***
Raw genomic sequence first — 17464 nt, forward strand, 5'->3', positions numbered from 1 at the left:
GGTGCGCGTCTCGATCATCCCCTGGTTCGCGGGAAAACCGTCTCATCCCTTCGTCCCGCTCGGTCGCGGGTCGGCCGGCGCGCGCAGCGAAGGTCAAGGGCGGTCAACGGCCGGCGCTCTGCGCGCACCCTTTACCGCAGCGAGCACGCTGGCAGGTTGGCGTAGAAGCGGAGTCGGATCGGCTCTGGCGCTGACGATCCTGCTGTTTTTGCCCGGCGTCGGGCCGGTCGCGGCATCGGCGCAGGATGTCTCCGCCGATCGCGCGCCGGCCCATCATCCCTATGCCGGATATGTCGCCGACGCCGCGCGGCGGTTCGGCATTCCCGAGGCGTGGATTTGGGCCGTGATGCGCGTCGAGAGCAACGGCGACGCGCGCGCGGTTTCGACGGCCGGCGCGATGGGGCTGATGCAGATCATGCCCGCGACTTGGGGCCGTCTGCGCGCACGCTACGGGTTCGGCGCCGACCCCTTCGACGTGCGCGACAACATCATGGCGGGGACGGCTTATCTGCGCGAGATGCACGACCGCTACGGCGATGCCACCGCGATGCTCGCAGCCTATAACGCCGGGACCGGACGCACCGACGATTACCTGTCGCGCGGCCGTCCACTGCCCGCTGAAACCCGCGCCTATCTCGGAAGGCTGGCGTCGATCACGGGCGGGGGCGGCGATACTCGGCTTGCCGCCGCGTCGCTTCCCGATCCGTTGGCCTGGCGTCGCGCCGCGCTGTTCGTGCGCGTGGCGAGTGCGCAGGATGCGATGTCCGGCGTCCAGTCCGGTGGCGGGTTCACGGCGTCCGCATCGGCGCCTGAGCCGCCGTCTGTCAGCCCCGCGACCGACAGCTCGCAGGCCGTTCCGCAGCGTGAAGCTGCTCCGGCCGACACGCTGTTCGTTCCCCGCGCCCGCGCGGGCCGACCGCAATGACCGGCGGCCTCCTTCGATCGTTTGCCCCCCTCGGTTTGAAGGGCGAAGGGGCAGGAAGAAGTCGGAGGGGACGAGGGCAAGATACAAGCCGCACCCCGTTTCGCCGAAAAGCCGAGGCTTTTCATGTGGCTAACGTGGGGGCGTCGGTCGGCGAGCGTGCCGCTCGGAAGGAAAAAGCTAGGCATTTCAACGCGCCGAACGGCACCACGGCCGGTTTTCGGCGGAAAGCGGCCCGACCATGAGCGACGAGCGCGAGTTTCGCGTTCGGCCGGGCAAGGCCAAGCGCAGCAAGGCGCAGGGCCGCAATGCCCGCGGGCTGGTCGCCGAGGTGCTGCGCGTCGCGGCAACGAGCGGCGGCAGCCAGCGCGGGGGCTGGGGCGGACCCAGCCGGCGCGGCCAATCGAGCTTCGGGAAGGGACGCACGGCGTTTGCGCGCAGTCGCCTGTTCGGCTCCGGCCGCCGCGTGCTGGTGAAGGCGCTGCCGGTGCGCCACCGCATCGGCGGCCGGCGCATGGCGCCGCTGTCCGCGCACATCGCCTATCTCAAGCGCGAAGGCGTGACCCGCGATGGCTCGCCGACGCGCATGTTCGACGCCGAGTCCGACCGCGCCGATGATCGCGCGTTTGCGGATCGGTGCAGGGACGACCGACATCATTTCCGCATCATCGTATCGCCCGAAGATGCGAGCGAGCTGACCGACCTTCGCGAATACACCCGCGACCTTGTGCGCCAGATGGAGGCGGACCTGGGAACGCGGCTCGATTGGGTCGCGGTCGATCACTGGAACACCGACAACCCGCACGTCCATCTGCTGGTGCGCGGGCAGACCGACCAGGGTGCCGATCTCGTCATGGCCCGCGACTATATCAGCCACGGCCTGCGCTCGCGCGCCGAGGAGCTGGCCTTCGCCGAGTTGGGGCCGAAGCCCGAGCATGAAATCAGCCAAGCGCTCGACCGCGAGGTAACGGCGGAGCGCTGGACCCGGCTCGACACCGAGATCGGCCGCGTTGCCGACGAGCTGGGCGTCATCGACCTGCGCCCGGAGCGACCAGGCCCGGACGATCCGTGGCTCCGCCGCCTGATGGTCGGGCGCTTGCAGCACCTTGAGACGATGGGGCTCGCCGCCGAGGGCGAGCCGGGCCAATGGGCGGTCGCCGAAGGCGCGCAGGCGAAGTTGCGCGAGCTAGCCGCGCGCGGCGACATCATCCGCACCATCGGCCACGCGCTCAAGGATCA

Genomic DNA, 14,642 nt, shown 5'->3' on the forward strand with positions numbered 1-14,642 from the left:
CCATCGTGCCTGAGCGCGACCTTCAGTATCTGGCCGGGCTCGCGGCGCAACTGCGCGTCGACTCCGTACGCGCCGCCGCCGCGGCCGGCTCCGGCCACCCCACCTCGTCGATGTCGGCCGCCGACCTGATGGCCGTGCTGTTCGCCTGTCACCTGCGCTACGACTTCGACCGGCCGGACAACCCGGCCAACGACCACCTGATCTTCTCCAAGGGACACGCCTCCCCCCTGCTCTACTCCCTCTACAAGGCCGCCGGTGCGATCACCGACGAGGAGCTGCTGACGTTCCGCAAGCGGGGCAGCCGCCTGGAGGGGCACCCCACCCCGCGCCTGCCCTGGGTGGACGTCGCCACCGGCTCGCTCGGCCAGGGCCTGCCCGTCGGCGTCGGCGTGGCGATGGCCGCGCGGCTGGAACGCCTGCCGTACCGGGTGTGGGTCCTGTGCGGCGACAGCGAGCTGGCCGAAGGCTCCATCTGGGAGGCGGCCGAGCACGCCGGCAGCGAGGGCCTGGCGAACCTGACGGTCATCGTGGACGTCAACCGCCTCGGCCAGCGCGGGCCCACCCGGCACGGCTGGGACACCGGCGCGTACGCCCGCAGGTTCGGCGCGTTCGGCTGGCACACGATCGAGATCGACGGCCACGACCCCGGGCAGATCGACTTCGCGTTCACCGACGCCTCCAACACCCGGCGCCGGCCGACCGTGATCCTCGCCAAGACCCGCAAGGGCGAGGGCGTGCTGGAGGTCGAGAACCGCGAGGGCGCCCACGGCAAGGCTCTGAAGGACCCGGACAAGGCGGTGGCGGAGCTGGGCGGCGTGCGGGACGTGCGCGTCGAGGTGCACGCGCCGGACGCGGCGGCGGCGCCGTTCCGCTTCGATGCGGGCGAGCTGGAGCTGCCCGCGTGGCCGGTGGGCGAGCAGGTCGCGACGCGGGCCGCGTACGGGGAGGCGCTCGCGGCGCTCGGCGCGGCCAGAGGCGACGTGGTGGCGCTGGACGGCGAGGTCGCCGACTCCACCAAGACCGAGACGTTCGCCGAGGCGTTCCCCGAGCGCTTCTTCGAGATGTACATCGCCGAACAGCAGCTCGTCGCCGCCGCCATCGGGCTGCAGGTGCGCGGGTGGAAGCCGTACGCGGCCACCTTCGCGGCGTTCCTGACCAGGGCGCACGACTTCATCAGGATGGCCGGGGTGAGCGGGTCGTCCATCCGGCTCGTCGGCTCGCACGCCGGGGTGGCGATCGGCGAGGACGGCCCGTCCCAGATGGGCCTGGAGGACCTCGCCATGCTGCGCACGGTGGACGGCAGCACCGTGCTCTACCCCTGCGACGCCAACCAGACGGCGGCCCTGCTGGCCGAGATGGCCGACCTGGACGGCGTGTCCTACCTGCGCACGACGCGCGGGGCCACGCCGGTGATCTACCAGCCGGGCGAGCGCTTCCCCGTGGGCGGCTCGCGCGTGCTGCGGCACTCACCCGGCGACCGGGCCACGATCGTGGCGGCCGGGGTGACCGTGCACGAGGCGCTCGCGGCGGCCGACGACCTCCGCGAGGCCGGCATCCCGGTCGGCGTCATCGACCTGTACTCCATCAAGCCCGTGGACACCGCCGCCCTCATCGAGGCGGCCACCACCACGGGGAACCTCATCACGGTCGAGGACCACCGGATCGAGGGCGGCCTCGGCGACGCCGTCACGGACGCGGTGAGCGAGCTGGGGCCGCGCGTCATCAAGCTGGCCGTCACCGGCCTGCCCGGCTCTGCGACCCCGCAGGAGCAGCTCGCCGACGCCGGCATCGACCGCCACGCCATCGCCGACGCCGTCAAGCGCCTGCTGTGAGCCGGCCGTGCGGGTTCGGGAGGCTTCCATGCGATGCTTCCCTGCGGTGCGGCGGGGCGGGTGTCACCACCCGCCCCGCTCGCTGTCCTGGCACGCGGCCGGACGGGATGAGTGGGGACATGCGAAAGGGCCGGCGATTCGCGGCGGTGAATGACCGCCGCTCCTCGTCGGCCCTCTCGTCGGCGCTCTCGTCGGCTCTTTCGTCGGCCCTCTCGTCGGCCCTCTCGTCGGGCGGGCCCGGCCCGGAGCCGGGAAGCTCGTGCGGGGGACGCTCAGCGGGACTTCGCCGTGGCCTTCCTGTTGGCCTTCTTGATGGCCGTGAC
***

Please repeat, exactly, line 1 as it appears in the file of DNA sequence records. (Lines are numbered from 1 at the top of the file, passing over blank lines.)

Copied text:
Raw genomic sequence first — 17464 nt, forward strand, 5'->3', positions numbered from 1 at the left: